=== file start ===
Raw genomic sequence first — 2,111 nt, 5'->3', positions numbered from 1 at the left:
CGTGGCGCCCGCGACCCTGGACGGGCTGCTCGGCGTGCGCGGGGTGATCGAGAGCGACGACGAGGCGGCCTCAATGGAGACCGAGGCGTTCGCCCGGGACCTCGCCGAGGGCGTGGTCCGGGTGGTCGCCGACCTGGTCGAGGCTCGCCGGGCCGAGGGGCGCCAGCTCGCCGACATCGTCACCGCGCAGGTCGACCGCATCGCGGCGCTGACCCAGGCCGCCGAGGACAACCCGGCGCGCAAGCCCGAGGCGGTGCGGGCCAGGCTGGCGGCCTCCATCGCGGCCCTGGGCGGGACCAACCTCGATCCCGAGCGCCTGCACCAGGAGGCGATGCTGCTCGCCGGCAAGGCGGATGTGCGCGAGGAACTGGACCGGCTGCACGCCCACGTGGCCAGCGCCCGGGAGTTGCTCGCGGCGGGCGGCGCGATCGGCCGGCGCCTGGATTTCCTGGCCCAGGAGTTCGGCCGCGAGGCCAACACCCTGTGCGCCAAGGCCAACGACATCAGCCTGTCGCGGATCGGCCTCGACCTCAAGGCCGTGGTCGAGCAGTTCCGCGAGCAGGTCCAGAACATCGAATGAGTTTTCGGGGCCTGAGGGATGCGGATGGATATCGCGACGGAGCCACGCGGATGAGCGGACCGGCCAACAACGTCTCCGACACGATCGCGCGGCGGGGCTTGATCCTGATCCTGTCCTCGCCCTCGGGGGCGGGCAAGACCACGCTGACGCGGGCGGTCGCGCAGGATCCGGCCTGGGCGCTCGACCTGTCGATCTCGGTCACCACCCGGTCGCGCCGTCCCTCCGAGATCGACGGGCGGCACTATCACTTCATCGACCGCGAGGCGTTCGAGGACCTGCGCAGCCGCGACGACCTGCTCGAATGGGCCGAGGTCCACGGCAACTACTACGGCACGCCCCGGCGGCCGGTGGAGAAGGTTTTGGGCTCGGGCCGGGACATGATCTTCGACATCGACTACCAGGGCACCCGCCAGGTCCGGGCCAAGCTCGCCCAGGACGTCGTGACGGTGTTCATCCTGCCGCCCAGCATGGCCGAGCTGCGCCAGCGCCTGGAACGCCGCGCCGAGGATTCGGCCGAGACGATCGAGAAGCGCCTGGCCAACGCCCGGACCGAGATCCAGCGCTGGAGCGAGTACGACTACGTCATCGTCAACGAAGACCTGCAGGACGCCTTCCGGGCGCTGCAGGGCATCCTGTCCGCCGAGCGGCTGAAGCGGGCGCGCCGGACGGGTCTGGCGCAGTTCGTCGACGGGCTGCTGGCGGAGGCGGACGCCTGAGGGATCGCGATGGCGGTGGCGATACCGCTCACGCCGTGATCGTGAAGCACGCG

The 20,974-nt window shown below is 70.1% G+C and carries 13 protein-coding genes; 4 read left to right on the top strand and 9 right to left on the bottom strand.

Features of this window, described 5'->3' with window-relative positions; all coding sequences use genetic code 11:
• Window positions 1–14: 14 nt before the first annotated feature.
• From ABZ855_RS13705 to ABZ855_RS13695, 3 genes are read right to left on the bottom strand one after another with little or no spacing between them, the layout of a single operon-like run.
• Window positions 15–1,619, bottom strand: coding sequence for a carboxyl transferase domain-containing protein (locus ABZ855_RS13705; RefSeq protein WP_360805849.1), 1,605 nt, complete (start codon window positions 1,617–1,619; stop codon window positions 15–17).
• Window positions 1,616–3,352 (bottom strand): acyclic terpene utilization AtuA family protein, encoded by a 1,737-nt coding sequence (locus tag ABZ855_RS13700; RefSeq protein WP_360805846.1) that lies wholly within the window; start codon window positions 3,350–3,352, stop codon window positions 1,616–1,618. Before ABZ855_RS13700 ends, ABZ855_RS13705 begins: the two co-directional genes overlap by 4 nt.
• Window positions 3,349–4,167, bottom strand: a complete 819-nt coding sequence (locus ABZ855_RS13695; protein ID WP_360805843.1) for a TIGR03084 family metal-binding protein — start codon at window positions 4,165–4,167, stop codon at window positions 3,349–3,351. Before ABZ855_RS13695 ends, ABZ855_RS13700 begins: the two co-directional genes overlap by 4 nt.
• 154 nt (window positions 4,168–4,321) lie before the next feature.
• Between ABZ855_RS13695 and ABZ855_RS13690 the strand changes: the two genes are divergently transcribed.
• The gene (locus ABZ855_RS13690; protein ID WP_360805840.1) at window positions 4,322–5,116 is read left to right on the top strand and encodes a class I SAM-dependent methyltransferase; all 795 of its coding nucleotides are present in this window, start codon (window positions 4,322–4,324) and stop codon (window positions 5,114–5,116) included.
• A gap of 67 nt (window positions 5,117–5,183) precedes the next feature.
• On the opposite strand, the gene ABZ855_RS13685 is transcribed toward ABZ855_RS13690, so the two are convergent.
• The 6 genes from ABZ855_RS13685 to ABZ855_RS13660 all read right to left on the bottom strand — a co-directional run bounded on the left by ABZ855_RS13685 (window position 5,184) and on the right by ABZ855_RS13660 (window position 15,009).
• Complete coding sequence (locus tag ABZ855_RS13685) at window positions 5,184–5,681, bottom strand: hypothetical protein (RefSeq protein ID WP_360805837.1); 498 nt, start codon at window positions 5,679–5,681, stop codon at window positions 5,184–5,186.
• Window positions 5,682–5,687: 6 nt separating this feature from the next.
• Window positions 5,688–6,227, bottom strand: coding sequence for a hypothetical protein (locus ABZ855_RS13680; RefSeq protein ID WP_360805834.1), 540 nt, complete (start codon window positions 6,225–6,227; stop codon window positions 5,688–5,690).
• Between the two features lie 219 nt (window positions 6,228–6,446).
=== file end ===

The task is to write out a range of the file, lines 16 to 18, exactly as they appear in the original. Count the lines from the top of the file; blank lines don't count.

• Complete coding sequence (locus tag ABZ855_RS13685) at window positions 5,184–5,681, bottom strand: hypothetical protein (RefSeq protein ID WP_360805837.1); 498 nt, start codon at window positions 5,679–5,681, stop codon at window positions 5,184–5,186.
• Window positions 5,682–5,687: 6 nt separating this feature from the next.
• Window positions 5,688–6,227, bottom strand: coding sequence for a hypothetical protein (locus ABZ855_RS13680; RefSeq protein ID WP_360805834.1), 540 nt, complete (start codon window positions 6,225–6,227; stop codon window positions 5,688–5,690).